In my eternal quest for new projects and clients, I came across two opportunities last week that appeared promising. The first was right up my alley, ghostwriting a fantasy romance novel. Then came the details. The second was for a "position" as a freelance editor for a company that offers ghostwriting and manuscript editing services. Then came the details.
First, the fantasy romance novel. Here are the parameters: 90,000 words delivered in 30 days. The posted budget is $40, although the buyer does request bidders insert what they'd really charge. There are several issues with the solicitation, not the least of which is delivering 90,000 words within 30 days. December has 23 weekdays. If I worked on nothing but that project, I'd expect to put in 12 hours and 45 minutes every weekday on it. For $40. I can't think of anyone who would do that. I'd rather give my work away for free ... oh, wait, I've done that. (If you've been paying attention to this blog and taking advantage of the Book of the Month promotions, then you know this.)
Anyway, I responded to the post in the (faint) hope that the buyer could be educated. That seldom works. Usually, I get no response whatsoever. Occasionally, I get a rude reply basically stating that my rates are unseemly and exorbitant--no one's worth that much! Regardless, I stated in my bid that the project would take several months to complete and I entered my fee, considerably more than $40.
Let's not forget to mention that the platform on which this magnificent project was posted skims 20% of vendor earnings and then charges another $1 to transfer earned funds to the vendor's bank account. Therefore, the oh-so-generous, posted fee of $40 would net the vendor $31 before taxes.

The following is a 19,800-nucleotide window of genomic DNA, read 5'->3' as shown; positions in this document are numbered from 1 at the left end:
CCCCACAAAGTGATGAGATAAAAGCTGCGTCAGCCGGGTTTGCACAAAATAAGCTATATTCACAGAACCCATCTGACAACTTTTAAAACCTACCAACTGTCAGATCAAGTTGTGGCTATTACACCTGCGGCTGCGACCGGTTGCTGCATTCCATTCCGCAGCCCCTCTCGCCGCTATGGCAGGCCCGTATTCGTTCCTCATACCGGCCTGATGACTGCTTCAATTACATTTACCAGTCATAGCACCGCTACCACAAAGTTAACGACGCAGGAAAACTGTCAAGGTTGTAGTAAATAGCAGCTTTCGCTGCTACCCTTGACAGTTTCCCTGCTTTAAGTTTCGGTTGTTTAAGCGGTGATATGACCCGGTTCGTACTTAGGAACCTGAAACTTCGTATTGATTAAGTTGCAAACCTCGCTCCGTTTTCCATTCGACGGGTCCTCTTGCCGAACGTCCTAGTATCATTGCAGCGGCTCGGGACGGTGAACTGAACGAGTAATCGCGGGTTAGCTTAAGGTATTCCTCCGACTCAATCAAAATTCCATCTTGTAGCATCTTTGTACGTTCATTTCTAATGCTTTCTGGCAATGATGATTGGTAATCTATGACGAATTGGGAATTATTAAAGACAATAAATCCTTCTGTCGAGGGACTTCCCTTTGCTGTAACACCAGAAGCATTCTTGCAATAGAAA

Second, the editing gig (see image below). A platform which shall remain unnamed but isn't Fiverr, Guru, or Upwork, offers ghostwriting and manuscript editing services. That's their specialty. They pay freelance contractors a flat rate of $5 per 1,000 words to edit (and $15 per 1,000 words to write). Well, in comparison with the above gig, that doesn't seem so bad, does it?
There is no standard average for editing speed, but the unofficial rule of thumb is 1,500 words per hour. Some editors are faster, some slower. The quality of the manuscript affects speed a great deal. Some documents need more intensive editing which takes longer; some need less intensive editing which takes less time. Let's assume a 20,000-word novella lands on my desk. Without even looking at the quality of the written material, I calculate an initial estimate that this project will take around 13 hours and 20 minutes for which I would be paid $100 or, roughly, $7.50 per hour.
Now look at the scope of work under "Fiction Copyeditor tasks." That's a lot of skill and expertise to expect for 25 cents more per hour than federal minimum wage ($7.25/hour). If fast food workers can demand and get twice that for the work they do, then why should a skilled professional accept less?
When someone wants to hire a ghostwriter or editor, there's often an element of sticker shock that accompanies the fees quoted. Of course, the buyer wants to pay as little as possible. Of course, the vendor wants to earn as much as possible. There's a happy medium where both compromise. That's where I set my rates. I won't get rich on those rates, but they establish me as a professional who commands professional rates.
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